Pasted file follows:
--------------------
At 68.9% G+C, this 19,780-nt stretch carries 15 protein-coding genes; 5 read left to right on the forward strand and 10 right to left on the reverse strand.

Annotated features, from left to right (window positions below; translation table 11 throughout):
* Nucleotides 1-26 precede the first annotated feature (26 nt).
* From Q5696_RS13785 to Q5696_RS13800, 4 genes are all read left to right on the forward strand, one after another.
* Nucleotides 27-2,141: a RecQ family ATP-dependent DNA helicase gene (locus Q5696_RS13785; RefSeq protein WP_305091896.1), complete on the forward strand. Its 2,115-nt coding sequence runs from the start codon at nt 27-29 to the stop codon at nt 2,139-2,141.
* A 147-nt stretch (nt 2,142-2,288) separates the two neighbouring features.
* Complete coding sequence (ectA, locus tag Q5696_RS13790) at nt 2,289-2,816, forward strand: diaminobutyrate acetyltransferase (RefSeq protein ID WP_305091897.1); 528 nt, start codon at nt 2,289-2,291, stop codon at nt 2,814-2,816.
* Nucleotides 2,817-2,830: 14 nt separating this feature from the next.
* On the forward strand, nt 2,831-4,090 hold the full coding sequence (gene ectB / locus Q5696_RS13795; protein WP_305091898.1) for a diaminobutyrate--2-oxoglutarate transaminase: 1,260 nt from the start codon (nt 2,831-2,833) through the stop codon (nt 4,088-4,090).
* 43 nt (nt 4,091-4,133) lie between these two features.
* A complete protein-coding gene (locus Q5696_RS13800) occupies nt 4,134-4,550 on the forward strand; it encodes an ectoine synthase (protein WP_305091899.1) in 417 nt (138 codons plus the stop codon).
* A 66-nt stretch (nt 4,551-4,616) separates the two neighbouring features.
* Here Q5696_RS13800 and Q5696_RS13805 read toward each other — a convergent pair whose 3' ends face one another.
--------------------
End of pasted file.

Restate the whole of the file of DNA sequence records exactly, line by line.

At 68.9% G+C, this 19,780-nt stretch carries 15 protein-coding genes; 5 read left to right on the forward strand and 10 right to left on the reverse strand.

Annotated features, from left to right (window positions below; translation table 11 throughout):
* Nucleotides 1-26 precede the first annotated feature (26 nt).
* From Q5696_RS13785 to Q5696_RS13800, 4 genes are all read left to right on the forward strand, one after another.
* Nucleotides 27-2,141: a RecQ family ATP-dependent DNA helicase gene (locus Q5696_RS13785; RefSeq protein WP_305091896.1), complete on the forward strand. Its 2,115-nt coding sequence runs from the start codon at nt 27-29 to the stop codon at nt 2,139-2,141.
* A 147-nt stretch (nt 2,142-2,288) separates the two neighbouring features.
* Complete coding sequence (ectA, locus tag Q5696_RS13790) at nt 2,289-2,816, forward strand: diaminobutyrate acetyltransferase (RefSeq protein ID WP_305091897.1); 528 nt, start codon at nt 2,289-2,291, stop codon at nt 2,814-2,816.
* Nucleotides 2,817-2,830: 14 nt separating this feature from the next.
* On the forward strand, nt 2,831-4,090 hold the full coding sequence (gene ectB / locus Q5696_RS13795; protein WP_305091898.1) for a diaminobutyrate--2-oxoglutarate transaminase: 1,260 nt from the start codon (nt 2,831-2,833) through the stop codon (nt 4,088-4,090).
* 43 nt (nt 4,091-4,133) lie between these two features.
* A complete protein-coding gene (locus Q5696_RS13800) occupies nt 4,134-4,550 on the forward strand; it encodes an ectoine synthase (protein WP_305091899.1) in 417 nt (138 codons plus the stop codon).
* A 66-nt stretch (nt 4,551-4,616) separates the two neighbouring features.
* Here Q5696_RS13800 and Q5696_RS13805 read toward each other — a convergent pair whose 3' ends face one another.